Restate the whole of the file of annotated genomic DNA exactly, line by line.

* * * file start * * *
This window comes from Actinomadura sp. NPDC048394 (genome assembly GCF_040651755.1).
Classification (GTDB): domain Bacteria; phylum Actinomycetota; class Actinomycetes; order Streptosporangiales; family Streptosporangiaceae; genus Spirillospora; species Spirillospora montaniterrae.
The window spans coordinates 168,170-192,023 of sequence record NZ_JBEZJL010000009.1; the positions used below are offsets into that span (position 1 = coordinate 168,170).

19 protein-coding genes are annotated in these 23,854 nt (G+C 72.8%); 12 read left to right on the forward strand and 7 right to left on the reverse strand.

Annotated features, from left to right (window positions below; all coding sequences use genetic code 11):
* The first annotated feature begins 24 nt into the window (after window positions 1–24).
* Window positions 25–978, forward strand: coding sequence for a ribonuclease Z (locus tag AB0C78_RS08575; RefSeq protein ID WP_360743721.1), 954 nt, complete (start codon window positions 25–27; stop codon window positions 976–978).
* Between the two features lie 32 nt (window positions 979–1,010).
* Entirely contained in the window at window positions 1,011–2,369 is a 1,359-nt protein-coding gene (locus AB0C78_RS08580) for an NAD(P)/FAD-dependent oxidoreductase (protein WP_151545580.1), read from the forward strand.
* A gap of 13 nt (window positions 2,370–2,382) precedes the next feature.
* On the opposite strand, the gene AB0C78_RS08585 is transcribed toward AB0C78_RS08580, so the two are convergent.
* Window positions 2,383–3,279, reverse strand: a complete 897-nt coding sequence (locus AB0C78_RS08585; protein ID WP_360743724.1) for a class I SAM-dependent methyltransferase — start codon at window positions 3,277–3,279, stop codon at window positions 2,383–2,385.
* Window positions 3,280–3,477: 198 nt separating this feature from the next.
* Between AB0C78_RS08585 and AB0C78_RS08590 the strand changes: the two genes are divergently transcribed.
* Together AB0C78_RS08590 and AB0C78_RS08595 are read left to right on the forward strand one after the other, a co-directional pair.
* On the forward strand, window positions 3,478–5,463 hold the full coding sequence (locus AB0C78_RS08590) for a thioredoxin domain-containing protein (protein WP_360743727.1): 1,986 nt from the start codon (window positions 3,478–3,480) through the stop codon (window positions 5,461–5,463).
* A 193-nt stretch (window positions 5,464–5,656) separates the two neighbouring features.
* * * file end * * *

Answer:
This window comes from Actinomadura sp. NPDC048394 (genome assembly GCF_040651755.1).
Classification (GTDB): domain Bacteria; phylum Actinomycetota; class Actinomycetes; order Streptosporangiales; family Streptosporangiaceae; genus Spirillospora; species Spirillospora montaniterrae.
The window spans coordinates 168,170-192,023 of sequence record NZ_JBEZJL010000009.1; the positions used below are offsets into that span (position 1 = coordinate 168,170).

19 protein-coding genes are annotated in these 23,854 nt (G+C 72.8%); 12 read left to right on the forward strand and 7 right to left on the reverse strand.

Annotated features, from left to right (window positions below; all coding sequences use genetic code 11):
* The first annotated feature begins 24 nt into the window (after window positions 1–24).
* Window positions 25–978, forward strand: coding sequence for a ribonuclease Z (locus tag AB0C78_RS08575; RefSeq protein ID WP_360743721.1), 954 nt, complete (start codon window positions 25–27; stop codon window positions 976–978).
* Between the two features lie 32 nt (window positions 979–1,010).
* Entirely contained in the window at window positions 1,011–2,369 is a 1,359-nt protein-coding gene (locus AB0C78_RS08580) for an NAD(P)/FAD-dependent oxidoreductase (protein WP_151545580.1), read from the forward strand.
* A gap of 13 nt (window positions 2,370–2,382) precedes the next feature.
* On the opposite strand, the gene AB0C78_RS08585 is transcribed toward AB0C78_RS08580, so the two are convergent.
* Window positions 2,383–3,279, reverse strand: a complete 897-nt coding sequence (locus AB0C78_RS08585; protein ID WP_360743724.1) for a class I SAM-dependent methyltransferase — start codon at window positions 3,277–3,279, stop codon at window positions 2,383–2,385.
* Window positions 3,280–3,477: 198 nt separating this feature from the next.
* Between AB0C78_RS08585 and AB0C78_RS08590 the strand changes: the two genes are divergently transcribed.
* Together AB0C78_RS08590 and AB0C78_RS08595 are read left to right on the forward strand one after the other, a co-directional pair.
* On the forward strand, window positions 3,478–5,463 hold the full coding sequence (locus AB0C78_RS08590) for a thioredoxin domain-containing protein (protein WP_360743727.1): 1,986 nt from the start codon (window positions 3,478–3,480) through the stop codon (window positions 5,461–5,463).
* A 193-nt stretch (window positions 5,464–5,656) separates the two neighbouring features.